|Gnawed tree near Ice House Landing, Maynard|
(2006 photo) Click on any photo to enlarge.
A beaver family has created a lodge on the north side of the mill pond about 80 yards east of the Sudbury Street bridge, and are destroying trees on Mill & Main property, trees bordering St. Bridget property and also on neighboring private property. Tree damage by other beaver families is evident up and down the
between the Ben Smith and
Powdermill dams. Beavers will walk more than 150 feet from water's edge to take
down trees for food and building material. Heavy gauge wire fencing four feet
tall is recommended to protect individual trees. Assabet River
Due to fur trapping, beavers were gone from colonial
Massachusetts by 1750, and
did not start to repopulate the state until 1930s. When colonial farmers relocated
to new areas to start a new village they anticipated finding large, tree-free
expanses near streams. These farm-ready spaces had once been beaver ponds. Resident
beavers would have moved away after all the surrounding trees have been cut
down and eaten. Or else had been trapped for pelts. Unmaintained dams
deteriorated and washed out, draining the ponds and leaving fertile meadows.
While recovery has not been as explosive as for whitetail deer, which now exceed their pre-European population, estimates are that
Massachusetts is home to
at least 100,000 beavers. The Assabet River National Wildlife Refuge is home to
a dozen or more active colonies – all contributors to the wetlands habitat
essential to many other species.
Many towns’ Department of Public Works have to deal with beaver management every year. Maynard's DPW has on several occasions brought in licensed trappers to remove beavers from wetlands near the town’s well fields. Homeowners can apply to a town’s Board of Health for an Emergency Permit to trap and kill beavers affecting private property. State law does not allow for relocation, or for that matter, destroying a dam or lodge without a permit.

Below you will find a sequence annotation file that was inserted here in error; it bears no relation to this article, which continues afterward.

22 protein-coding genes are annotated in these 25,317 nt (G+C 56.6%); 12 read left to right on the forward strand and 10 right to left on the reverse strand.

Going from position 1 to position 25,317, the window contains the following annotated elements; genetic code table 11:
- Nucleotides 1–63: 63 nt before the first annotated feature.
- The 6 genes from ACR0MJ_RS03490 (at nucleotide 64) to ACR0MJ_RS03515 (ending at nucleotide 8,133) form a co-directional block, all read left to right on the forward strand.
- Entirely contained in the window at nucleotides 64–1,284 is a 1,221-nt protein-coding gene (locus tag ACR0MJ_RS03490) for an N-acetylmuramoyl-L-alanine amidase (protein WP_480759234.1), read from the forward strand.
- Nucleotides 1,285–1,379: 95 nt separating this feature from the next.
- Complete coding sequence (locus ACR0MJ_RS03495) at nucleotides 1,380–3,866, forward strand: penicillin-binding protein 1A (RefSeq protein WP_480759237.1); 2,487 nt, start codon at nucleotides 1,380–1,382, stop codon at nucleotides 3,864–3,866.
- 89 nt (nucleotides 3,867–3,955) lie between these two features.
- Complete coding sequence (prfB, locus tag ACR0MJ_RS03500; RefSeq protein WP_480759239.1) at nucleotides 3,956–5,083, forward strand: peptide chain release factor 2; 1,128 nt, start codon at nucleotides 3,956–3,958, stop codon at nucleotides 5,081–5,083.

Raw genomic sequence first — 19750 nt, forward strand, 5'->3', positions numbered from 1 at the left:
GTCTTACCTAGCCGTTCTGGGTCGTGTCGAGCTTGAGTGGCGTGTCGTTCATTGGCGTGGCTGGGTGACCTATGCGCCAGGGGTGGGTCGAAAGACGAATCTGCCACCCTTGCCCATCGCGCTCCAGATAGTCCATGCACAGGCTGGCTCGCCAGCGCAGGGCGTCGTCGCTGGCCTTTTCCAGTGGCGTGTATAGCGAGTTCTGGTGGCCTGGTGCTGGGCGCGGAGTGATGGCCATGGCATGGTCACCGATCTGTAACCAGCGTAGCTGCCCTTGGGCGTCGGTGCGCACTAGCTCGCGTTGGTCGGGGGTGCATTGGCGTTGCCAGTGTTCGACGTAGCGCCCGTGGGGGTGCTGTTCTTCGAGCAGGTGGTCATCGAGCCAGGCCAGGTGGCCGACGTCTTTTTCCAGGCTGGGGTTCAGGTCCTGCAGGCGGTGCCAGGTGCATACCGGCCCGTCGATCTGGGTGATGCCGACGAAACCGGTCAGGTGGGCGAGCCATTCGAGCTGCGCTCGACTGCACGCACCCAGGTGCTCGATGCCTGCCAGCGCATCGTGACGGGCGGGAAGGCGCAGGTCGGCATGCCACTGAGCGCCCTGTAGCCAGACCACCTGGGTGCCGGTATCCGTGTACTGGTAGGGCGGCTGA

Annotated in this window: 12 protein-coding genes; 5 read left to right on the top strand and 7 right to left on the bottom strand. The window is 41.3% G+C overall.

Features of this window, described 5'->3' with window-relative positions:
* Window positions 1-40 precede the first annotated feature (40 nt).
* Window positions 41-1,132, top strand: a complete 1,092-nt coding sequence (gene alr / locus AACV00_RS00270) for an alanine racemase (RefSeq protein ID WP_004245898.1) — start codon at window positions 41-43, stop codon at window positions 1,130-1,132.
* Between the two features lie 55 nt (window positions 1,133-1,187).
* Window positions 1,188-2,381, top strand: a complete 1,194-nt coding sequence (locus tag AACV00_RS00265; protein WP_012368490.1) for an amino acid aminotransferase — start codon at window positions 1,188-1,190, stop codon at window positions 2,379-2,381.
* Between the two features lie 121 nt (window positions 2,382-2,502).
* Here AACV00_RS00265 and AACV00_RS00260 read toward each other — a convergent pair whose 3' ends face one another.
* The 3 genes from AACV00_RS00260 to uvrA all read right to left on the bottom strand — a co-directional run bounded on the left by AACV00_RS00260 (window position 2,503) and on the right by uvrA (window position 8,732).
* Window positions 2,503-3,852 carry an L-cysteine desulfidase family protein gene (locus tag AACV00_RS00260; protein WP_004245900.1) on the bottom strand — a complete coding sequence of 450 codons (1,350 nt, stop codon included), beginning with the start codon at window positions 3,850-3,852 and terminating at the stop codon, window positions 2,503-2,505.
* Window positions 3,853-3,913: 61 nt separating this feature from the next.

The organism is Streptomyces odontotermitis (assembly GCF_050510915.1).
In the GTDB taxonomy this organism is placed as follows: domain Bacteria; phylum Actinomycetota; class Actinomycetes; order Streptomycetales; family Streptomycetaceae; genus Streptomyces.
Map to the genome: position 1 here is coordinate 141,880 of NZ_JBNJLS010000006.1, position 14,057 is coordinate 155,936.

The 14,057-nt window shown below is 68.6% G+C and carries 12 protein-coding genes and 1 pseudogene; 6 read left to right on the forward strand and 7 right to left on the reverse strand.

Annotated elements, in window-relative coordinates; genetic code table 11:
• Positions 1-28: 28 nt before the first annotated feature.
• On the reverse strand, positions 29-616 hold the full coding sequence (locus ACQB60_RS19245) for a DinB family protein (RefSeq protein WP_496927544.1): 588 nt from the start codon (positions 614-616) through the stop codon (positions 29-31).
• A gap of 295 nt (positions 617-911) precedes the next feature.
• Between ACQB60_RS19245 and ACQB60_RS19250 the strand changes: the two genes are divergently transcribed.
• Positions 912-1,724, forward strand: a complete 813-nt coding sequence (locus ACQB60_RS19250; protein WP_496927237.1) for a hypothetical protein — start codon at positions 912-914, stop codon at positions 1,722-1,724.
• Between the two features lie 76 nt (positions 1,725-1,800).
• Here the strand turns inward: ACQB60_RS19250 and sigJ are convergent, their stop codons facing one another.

When beavers are able to find a place to live without disruption, spring brings a litter of about four kits which will remain close to the parent pair for two years, helping out with chores such as dam and lodge maintenance, plus late-fall food storage in the form of underwater piles of branches. This way, food remains accessible under the winter ice. The adult male of the mated pair will create scent mounds marking the family’s territory. This territoriality results in families being no closer than half a mile from each other. If a beaver pond is seen with two lodges it just means the one family in residence upgraded.
|Beaver skull purchased from licensed trapper.|
Note orange tint to enamel. Click to enlarge.
Our resident adult beavers have no predators. Before the Europeans got here they were hunted by Native Americans, wolves, cougars and black bears. Nowadays, their lifespan in the wild can exceed 20 years, with adults typically weighing 45-65 pounds but known to top 100 pounds. Every spring, the two-year olds, evicted from their parents’ lodges, go a wandering. Summer sightings and new areas of tree damage are probably by these adolescents. Lodges are not always surrounded by water. If the water level is relatively stable the beaver will forego constructing a dam, and instead build a lodge next to shore, referred to as a bank lodge.
The four front wood-gnawing teeth, continually growing, are radically different from the chewing teeth. The enamel of the outer surface incorporates an iron-containing pigment which makes that surface harder and also orange in color. Because the rest of the tooth is a softer dentin material, the teeth resharpen with use.
|Beaver skull showing space between|
gnawing teeth and chewing teeth
|Beaver damage to large trees.|
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